Archy, you remind me of the patients educated by the CIA years ago with electroshock, isolation, and LSD. Your sufferings are unfortunate, but will ultimately be helpful in keeping America safe. You have lost your mind, but your mind has not been lost in vain.
Posted by: phil | January 20, 2008 at 11:24 AM
Not that I understand much about the law, but I have the feeling his appeal will fail and there's no way President Clinton II will pardon him. In fact, not even President Bush would so so. Why should he?
Check this blog out, looks like the debate is getting really dirty all the way down to contacting foreign police forces with wild accusations.
Hope you moderate youir blog better.
Posted by: Shamus | January 20, 2008 at 11:46 AM
relax. تغوط = "shit"
is a joke:
Posted by: archy | January 20, 2008 at 12:02 PM
Right, it is all my fault. I feel terrible about it. What can I do at this point to make amends? We should have a "Dunk the Moderator" booth. Moderating a Carnival has its downside, I guess.
Posted by: phil | January 20, 2008 at 12:56 PM
Black goes on to decry the “antics” of federal prosecutors and to claim for himself the mantle of defender of the people’s liberties. “I am fighting not just for my life and liberty, but also for the benefit of certain constitutionally guaranteed rights essential to the rule of law,” he writes.
Black also complains about something that will probably be familiar to DealBreaker readers—the ongoing injury done to our criminal justice system in pursuit of the prosecution of business crimes. He cites “the gradual redefinition in recent decades of the Fifth, Sixth and Eighth Amendment guarantees of due process, the grand jury as insurance against capricious prosecution, the prohibition against seizure of property without just compensation, speedy justice, access to counsel of choice and reasonable bail.”
Amen (posted by Joe Fosco)
Posted by: Joseph Fosco | January 20, 2008 at 03:20 PM
Presidential pardons may soon become the norm for rich and poor alike?
Posted by: phil | January 20, 2008 at 04:42 PM
Thanks for the info, i just posted over there
Posted by: Joseph Fosco | January 20, 2008 at 05:05 PM
Mr. Man, you certainly had a "head of steam" you needed to vent. Mr. Fosco must be pleased with your compliments.
While I cannot condone entirely Mr. Cubeta's methods, I do believe his efforts here are an honest if somewhat desperate attempt to "cure" an ailing body politic based on a deep understanding of history, philosophy, psychology and the liberal arts.
I agree with Phil unreservedly to this extent: we must speak our minds, we must stimulate each other to THINK beyond prefabricated talking points, we must defend vigorously the delicate space between the poles of our "values" where growth in understanding takes place, we must be prepared for metanoia or "mind shift," and we must be kind to each other.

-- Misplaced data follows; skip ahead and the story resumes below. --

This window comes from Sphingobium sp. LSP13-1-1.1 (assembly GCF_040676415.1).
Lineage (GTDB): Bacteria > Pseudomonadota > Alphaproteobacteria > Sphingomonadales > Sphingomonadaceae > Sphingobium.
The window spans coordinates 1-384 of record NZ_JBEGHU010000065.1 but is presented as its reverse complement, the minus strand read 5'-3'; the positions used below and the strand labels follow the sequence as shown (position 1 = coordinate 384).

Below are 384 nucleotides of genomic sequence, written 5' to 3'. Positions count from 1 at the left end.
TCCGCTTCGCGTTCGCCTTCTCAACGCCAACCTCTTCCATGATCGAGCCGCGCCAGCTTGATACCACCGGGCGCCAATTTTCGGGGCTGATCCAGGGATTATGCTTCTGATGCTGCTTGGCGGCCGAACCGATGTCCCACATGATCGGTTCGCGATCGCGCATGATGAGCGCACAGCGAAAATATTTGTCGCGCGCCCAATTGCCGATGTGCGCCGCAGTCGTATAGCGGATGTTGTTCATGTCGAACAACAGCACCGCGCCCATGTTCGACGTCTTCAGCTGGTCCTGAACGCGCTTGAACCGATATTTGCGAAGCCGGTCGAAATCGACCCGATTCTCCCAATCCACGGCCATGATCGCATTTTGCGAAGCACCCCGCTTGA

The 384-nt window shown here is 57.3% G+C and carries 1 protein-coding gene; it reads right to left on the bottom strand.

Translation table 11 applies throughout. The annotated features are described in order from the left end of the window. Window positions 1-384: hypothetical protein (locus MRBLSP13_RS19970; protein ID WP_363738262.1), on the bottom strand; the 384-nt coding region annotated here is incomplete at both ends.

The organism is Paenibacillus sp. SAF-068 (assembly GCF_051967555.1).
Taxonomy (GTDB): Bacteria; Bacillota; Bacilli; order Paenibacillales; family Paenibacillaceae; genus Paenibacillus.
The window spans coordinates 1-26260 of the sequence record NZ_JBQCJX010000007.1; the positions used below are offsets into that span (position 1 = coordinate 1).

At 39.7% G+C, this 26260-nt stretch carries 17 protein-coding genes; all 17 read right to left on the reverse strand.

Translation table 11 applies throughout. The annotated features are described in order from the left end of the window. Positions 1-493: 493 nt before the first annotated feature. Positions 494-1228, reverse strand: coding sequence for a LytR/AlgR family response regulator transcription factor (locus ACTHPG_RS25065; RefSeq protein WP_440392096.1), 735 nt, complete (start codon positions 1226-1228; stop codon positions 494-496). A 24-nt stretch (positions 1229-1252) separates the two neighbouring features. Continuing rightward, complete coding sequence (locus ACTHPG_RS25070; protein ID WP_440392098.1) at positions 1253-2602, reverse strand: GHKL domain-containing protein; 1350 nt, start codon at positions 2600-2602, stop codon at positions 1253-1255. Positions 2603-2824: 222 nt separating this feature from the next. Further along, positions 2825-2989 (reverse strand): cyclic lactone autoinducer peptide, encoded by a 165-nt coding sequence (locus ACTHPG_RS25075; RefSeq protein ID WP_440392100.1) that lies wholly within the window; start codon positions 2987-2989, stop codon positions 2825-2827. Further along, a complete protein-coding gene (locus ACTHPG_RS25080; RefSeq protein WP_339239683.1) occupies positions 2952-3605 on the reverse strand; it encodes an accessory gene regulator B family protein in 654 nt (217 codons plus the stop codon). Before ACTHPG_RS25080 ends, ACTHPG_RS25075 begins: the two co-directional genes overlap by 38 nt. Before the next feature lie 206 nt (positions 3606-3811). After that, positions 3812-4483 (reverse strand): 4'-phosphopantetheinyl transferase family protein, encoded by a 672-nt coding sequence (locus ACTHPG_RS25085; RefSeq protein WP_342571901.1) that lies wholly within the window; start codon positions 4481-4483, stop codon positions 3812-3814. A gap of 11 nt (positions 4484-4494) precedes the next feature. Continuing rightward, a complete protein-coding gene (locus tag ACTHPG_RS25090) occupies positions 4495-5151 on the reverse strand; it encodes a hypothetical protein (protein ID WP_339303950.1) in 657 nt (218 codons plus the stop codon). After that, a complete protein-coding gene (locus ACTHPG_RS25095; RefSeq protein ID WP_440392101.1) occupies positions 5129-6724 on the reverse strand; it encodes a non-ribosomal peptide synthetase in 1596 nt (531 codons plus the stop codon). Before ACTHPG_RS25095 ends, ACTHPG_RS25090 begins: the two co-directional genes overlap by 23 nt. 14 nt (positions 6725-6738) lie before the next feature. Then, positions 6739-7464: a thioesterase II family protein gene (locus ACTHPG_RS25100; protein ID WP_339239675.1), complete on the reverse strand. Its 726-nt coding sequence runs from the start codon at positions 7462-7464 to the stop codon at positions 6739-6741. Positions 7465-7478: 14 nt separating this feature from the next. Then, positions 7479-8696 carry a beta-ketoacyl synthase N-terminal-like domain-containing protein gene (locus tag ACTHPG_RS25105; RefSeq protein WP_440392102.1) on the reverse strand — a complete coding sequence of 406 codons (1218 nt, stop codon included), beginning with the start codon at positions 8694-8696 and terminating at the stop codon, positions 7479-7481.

Kindness does not undercut anything that precedes it in the list above - it only reinforces it. Be kind enough to openly engage with your strongest perceived adversary - be kind enough to do your honorable "worst" so that we all may do our human best.
Be a human being. Fulminate. Wax poetic. Cogitate. Have a laugh. But be a "mensch."
Perhaps you could open a new thought here, Joseph, a thought wholly unrelated to your advocacy of Lord Black. Your role with the Catholic Church in Chicago raising money so that good works may be done, your role as spiritual confidante to Lord Black in his extended trials, both of these suggest that you have some interest in ethics, charity and justice. Which of Mr. Man's questions could you address in that general spirit? Which point of Gerry's or Phil's or JJ's or Alejandro's could you re-view, respond to, expand?
If your main goal here is to defend Lord Black, certainly you see that by discussing more general questions of ethics, justice and the like you will be increasing the likelihood that your arguments for Conrad will be well received. If only for this reason, open out.
Posted by: Mrs. Frist Do No Harm | January 20, 2008 at 08:54 PM
Here, Mr. Fosco. This should give you something big to bite on:
Why The Rich Care About Inequality Up to A Point
and a gallery of other peanut worthies!
It is a GiftHub "best of" thread, according to Master Cubeta. What a maroon.
Posted by: Alejandro H. Fukit (Speaking as a Private Citizen) | January 22, 2008 at 10:16 AM
Anybody holding any TypePad stock? I'd like to short it.
Posted by: Alejandro H. Fukit (Speaking as a Private Citizen) | January 22, 2008 at 10:22 AM
Let's start a de-investment club:
Posted by: Alejandro H. Fukit (Speaking as a Private Citizen) | January 22, 2008 at 10:52 AM
Sorry, Phil. Let me change "What a maroon" to "To each his own." I am the maroon. Carry on.
Posted by: Alejandro H. Fukit (Speaking as a Private Citizen) | January 22, 2008 at 04:34 PM
Typepad is frustrating these days. The problem with the links to comments over 50 is a known issue, to be corrected "in the next release." I don't know when that will be.
Posted by: phil | January 22, 2008 at 06:22 PM
Mrs. Frist Do No Harm,
I would gladly entertain the idea of bringing my work at Holy Name Cathedral here to the Gift Hub, although, I would have to discuss the matter with Phil.
Posted by: Joseph Fosco | January 27, 2008 at 12:12 PM
I have formed a Papal Committee this month, to prepare for Pope Benedict’s visit to America in April of 2008. Perhaps interested parties may volunteer their support in whatever way they can do to help.
Posted by: Joe Fosco | January 27, 2008 at 02:16 PM
My website is www.keystothevatican.org
It will be up in one or two more days.
Posted by: Joe Fosco | February 01, 2008 at 06:18 PM
Thank you, Joe. You hold ownership, then, of keys to the vatican?
Posted by: phil | February 01, 2008 at 07:32 PM
The site is up now, however, in need of a great deal of further developing; www.keystothevatican.org
Posted by: Joe Fosco | February 04, 2008 at 08:00 PM